When you fasten off each leg, make sure to leave a long tail for assembly, which we’ll get to more in a minute.
After making all 4 legs, I crocheted the ears. These are a tear drop shaped, with only one round of single, half double and double crochet stitches. Again, you will be working around the foundation chain as you did with the face, but you will be working 3 double crochets into the last chain, turning as you go. This exaggerates the one end of the ear giving it that tear drop shape.
The last required part to crochet is the tail, which is just a small ball in the fluffy white yarn. Again, it starts in the magic ring, but there are just 2 rounds after that, then you’ll fasten off leaving a tail for assembly. I did not stuff my tail, as it doesn’t really need it with how fluffy the yarn is.
Assembly is relatively simple. You’ll begin by adding the legs to the body. You’ll attach the top of each front leg right around the 3rd round of the body, approximately 3 stitches apart from each other. Attach the top of the back legs around the 10th round.
Once the legs are secure in place, bend the front legs so that there is a slight bend towards the upper portion and secure in place with yarn. Bend the back legs up towards the front legs then towards the body and stitch in place. The legs should be secured down to look something like this:
After the legs are added, you can add the ears to the head. I pinched the thin part of the ears so that the tear drop shape curves inward. I then attached them inline with the eyes on either side of the head about 3-4 rows back on the fluffy yarn.
You can now attach the head to the body. I placed center of the body a bit below the center of the back of the head and attached the two together.
I then pushed the head towards the front leg and tacked it to the side of the body so that the head is not facing forward, but off to the side.
All that is left to attach is the tail, which is just placed directly over the starting round of the body, between the back legs.
Linda is now officially complete, but if you want a more spring look, you can add some flowers to her head like I did.
The flowers and leaves are all made out of embroidery floss and a smaller hook (I used a 2.75 mm hook). I made 3 different patterns, but they’re all worked fairly similar to one another.
The basic outlay is that you’ll start with a circle and work your petals around it. For the small and medium size flowers, you’ll be working all of your stitches into the center of the circle.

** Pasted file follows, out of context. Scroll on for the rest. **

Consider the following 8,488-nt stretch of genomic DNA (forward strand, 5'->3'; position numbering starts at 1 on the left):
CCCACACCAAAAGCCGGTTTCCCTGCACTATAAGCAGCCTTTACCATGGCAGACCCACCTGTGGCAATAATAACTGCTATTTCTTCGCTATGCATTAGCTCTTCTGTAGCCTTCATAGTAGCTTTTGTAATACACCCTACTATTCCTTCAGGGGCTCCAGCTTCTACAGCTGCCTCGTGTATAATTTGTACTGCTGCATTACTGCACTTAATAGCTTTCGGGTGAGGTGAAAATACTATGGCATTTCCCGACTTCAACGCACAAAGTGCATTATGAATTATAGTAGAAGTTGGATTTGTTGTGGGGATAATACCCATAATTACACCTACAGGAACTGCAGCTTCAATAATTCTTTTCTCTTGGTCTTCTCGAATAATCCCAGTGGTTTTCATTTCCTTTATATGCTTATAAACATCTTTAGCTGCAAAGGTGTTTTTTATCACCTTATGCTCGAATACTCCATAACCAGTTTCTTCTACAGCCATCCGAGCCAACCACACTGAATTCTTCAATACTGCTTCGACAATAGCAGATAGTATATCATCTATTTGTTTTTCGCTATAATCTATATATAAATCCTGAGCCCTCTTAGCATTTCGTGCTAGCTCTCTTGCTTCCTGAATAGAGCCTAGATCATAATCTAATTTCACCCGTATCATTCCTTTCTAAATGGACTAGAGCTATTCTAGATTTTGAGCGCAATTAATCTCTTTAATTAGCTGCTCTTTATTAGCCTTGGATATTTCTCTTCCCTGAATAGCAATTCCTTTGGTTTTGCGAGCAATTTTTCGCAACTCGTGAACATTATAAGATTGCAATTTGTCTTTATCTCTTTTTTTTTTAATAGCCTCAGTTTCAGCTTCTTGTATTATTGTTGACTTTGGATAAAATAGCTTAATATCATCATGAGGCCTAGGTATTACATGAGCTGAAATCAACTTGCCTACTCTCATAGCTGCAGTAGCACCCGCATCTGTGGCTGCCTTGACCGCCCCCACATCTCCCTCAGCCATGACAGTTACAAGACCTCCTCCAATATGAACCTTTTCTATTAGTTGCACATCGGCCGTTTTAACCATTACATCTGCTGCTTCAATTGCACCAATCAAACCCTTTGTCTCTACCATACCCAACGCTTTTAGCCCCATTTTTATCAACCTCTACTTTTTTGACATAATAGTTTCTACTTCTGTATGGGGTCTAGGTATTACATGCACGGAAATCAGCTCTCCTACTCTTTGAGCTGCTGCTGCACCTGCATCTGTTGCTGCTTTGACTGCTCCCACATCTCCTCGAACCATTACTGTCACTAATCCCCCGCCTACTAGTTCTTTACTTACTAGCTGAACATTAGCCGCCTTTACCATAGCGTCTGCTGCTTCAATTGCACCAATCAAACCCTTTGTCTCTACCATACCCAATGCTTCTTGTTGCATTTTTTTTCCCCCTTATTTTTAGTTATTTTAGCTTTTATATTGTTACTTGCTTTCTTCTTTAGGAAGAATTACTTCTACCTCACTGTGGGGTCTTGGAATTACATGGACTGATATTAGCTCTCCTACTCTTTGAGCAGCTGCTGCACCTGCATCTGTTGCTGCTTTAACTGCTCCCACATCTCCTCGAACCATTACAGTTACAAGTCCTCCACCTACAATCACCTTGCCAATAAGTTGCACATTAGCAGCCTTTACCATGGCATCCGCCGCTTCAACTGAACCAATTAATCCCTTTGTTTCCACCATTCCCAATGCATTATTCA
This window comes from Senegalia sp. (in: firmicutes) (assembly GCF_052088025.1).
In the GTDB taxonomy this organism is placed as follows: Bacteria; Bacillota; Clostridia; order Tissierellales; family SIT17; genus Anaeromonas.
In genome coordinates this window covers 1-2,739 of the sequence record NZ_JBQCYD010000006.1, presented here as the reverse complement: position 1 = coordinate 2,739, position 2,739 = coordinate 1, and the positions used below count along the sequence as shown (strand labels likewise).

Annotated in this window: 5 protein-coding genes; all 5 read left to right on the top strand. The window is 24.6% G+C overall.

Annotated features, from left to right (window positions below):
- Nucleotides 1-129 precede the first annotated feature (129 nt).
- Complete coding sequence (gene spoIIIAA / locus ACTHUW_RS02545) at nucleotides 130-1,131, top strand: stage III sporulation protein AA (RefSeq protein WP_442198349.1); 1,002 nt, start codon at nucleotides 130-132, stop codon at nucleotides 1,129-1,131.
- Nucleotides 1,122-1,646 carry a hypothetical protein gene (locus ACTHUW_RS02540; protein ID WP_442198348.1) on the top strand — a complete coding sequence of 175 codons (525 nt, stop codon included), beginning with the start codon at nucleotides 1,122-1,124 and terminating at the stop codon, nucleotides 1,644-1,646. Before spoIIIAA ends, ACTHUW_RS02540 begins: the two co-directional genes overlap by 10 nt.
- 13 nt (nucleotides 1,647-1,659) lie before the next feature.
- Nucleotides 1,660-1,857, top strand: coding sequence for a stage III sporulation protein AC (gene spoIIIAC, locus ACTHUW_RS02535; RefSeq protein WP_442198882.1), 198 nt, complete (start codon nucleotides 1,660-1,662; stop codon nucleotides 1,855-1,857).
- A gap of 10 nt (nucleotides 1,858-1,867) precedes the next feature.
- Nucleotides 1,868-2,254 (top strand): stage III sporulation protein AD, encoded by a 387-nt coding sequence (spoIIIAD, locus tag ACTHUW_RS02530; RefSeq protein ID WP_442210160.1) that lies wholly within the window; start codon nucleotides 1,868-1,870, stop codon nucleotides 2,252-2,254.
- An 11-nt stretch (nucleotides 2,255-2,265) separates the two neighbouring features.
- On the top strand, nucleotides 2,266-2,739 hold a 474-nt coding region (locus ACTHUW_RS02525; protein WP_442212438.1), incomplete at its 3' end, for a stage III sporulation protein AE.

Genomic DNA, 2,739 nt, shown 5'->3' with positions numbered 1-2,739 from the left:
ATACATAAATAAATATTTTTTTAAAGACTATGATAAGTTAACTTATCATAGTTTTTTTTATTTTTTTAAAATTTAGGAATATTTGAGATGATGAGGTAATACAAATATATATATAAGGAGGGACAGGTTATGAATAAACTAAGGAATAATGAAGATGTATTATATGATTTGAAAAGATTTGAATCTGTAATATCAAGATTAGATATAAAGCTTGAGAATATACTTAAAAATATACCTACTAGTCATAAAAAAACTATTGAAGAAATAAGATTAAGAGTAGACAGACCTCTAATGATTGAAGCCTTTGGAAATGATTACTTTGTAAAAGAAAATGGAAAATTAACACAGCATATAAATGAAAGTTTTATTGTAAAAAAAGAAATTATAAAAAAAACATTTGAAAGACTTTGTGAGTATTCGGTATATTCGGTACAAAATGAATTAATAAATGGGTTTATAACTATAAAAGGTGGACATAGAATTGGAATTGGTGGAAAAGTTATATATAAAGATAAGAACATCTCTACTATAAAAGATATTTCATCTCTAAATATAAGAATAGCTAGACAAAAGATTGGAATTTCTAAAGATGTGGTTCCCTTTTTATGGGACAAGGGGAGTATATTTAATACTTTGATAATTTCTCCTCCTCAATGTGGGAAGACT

The large flower will be worked into the stitches of a magic ring, but the same idea applies.
Each petal is made up of a slip stitch followed by a few double crochets, and another slip stitch and each flower is made up of 5 petals total. The differences between the sizes comes from the starting stitches and the amount of double crochets worked into each petal. Once complete, I wove the tails in towards the center circle for easier and more symmetrical attachment.
I also made 2 bows that functioned as foliage (or leaves) on my flowers. These are worked as an oval (working in the front and back loops of the chain row), with varying stitches to create wider ends and a thin center.
You’ll start by working your foundation chain, then working 2 half double crochets into the 3rd chain from your hook.
From here you will be working into each chain across, crocheting 2 single crochets, 3 slip stitches, and 2 more single crochets. You’ll then work 3 half double crochets in the last chain, turning your work as you do. Then you will repeat the process of working 2 single crochets, 3 slip stitches and 2 more single crochets into the back front loops of the row. You’ll work one more half double crochet on the other side of the first chain you worked into, and fasten off.
Again I weaved the tail in towards the center for easier fastening to the head. Now all that’s left is securing in a bunch on top of the head- I placed mine in a cluster right above the right ear.
And there you have it! I hope you enjoyed making this sweet little crocheted lamb as much as I did!